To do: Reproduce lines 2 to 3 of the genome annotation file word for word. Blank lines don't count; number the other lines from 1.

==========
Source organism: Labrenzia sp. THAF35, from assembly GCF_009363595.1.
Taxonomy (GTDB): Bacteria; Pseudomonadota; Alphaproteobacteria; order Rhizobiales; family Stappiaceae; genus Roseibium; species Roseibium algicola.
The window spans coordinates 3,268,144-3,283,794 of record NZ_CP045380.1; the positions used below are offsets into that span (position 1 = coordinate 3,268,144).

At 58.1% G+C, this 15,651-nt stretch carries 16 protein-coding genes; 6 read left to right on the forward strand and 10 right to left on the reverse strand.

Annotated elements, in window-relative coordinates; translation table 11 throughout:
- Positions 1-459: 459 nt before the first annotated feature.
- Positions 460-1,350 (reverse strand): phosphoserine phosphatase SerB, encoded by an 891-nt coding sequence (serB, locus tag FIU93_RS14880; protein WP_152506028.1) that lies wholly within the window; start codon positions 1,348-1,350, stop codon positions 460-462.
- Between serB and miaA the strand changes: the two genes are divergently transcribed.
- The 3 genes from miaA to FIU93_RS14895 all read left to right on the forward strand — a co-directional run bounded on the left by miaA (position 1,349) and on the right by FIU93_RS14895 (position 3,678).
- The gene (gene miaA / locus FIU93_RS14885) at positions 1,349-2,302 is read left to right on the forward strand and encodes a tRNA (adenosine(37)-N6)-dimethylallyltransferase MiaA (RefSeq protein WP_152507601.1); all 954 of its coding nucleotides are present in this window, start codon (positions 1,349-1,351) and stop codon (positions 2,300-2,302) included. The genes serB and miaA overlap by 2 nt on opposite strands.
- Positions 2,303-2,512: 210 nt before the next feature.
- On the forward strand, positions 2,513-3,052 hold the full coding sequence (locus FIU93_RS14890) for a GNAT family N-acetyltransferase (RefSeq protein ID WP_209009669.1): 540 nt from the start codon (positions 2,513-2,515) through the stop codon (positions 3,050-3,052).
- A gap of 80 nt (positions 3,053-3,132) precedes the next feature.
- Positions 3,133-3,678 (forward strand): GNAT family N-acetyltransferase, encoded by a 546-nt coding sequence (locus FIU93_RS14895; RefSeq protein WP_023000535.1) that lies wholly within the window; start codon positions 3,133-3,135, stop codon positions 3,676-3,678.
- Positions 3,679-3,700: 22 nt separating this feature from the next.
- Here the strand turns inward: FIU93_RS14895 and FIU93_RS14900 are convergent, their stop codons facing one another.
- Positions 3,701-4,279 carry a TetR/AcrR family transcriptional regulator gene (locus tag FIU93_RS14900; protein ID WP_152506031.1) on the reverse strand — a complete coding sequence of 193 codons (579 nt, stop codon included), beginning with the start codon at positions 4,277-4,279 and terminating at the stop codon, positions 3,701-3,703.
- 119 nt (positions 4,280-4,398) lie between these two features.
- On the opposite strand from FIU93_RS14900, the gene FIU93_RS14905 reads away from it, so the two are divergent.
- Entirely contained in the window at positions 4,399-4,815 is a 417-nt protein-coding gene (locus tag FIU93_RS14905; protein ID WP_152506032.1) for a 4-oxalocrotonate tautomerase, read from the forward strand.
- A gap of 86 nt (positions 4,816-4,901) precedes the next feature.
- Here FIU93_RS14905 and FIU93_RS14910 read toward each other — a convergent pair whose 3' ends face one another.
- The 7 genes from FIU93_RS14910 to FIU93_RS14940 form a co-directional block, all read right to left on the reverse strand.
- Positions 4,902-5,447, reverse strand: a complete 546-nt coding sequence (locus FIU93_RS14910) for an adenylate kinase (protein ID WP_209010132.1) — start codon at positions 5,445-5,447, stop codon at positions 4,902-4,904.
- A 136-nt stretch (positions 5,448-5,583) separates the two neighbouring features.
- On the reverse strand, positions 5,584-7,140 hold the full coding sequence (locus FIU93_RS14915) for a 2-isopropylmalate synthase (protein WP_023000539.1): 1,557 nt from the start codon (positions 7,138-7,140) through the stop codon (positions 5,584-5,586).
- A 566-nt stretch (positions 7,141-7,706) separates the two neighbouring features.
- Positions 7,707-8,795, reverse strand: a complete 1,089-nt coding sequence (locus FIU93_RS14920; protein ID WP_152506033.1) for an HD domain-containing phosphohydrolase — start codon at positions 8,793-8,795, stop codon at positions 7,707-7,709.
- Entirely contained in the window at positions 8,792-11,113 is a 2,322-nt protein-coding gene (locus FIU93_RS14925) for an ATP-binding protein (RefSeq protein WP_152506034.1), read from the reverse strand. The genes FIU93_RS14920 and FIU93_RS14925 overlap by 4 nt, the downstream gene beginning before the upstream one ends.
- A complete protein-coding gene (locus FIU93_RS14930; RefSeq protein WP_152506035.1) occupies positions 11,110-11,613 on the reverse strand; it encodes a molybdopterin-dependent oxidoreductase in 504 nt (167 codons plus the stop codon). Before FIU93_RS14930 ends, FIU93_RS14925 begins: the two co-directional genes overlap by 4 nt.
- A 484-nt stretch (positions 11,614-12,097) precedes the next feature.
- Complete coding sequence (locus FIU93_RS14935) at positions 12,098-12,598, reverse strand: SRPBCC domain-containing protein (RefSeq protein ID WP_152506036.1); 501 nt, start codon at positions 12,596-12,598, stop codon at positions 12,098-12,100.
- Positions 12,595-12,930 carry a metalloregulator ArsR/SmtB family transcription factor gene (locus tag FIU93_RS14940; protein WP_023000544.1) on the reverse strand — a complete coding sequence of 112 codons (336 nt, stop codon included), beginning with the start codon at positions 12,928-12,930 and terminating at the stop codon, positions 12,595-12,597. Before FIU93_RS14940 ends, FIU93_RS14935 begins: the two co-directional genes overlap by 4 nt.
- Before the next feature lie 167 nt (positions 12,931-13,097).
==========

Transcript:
Taxonomy (GTDB): Bacteria; Pseudomonadota; Alphaproteobacteria; order Rhizobiales; family Stappiaceae; genus Roseibium; species Roseibium algicola.
The window spans coordinates 3,268,144-3,283,794 of record NZ_CP045380.1; the positions used below are offsets into that span (position 1 = coordinate 3,268,144).